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WHO Asks Countries to Crack down on Alcohol Marketing

According to doctors, the consumption of alcohol can lead to mental and behavioral disorders, alcohol addiction, liver cirrhosis, cardiovascular diseases, and some cancers.
10 May 2022 16:10
The World Health Organization-WHO has asked countries to set up regulations that will ban the marketing of alcoholic products.

According to doctors, the consumption of alcohol can lead to mental and behavioral disorders, alcohol addiction, liver cirrhosis, cardiovascular diseases, and some cancers.

Drinking alcohol can also lead to road traffic crashes which can result in death or major injuries. 

To stop such effects on human life, the UN health agency is now calling on member states to regulate the marketing of alcohol which has gone unchecked. The WHO is proposing tough measures such as those used to control the use of tobacco like the use of warning graphic images on alcohol products to dissuade users. 

The recommendations were made in the first WHO report ever that exposes how companies are using digital marketing techniques and different avenues of entertainment to target prospective consumers.

The report highlights the use of sporting events such as soccer and even movies to market branded beers. Such adverts are believed to target the youth who are highly vulnerable.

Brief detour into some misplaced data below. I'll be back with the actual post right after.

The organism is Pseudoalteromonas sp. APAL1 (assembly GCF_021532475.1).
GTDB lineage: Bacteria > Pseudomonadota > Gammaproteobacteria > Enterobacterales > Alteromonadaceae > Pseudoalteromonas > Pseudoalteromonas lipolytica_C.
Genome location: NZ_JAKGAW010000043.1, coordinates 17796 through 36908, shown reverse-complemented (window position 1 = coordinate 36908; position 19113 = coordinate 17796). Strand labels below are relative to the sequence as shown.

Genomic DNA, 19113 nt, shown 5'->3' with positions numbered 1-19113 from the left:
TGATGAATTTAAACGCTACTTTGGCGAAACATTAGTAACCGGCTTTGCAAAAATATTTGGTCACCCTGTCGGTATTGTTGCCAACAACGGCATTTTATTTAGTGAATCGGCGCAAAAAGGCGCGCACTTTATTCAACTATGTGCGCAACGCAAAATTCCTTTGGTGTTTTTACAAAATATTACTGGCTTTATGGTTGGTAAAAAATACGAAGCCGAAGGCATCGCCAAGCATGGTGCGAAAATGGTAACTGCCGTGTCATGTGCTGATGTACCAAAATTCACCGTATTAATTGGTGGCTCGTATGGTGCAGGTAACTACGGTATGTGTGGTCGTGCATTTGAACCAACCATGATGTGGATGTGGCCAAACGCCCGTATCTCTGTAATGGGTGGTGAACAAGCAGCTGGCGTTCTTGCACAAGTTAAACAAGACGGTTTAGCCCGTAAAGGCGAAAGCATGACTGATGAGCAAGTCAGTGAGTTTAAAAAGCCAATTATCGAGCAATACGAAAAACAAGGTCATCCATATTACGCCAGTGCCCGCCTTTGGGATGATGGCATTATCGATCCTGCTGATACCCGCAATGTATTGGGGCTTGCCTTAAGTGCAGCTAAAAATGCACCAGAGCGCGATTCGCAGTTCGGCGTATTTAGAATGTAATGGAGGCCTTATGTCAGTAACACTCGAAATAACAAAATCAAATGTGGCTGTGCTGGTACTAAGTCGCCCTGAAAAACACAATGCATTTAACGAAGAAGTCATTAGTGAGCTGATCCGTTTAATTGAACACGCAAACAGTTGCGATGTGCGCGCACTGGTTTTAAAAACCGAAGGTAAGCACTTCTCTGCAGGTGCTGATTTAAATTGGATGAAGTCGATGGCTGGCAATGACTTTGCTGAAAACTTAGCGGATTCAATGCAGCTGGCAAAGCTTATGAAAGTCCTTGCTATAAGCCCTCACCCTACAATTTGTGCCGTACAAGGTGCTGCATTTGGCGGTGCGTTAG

According to WHO estimates, one person dies every 10 seconds as a result of the harmful use of alcohol. This is believed to represent around 5 percent of all deaths or 3 million people. 13.5 percent of these deaths occur among 20 to 39-year-olds.

The WHO Director-General, Dr. Tedros Adhanom Ghebreyesus, says strict regulations can save the lives of many.

"Alcohol robs young people, their families, and societies of their lives and potential. Yet despite the clear risks to health, controls on the marketing of alcohol are much weaker than for other psychoactive products. Better, well enforced, and more consistent regulation of alcohol marketing would both save and improve young lives across the world," Dr. Ghebreyesus said.

According to a WHO study, half of the world's countries do not have any regulations in place for internet or social media marketing for alcohol. 

Dag Rekve from the Alcohol, Drugs and Addictive Behaviors Unit at WHO says the use of digital media makes it hard for countries to control the marketing of such products.

"The rising importance of digital media means that alcohol marketing has become increasingly cross-border. This makes it more difficult for countries that are regulating alcohol marketing to effectively control it in their jurisdictions. More collaboration between countries in this area is needed,” he said.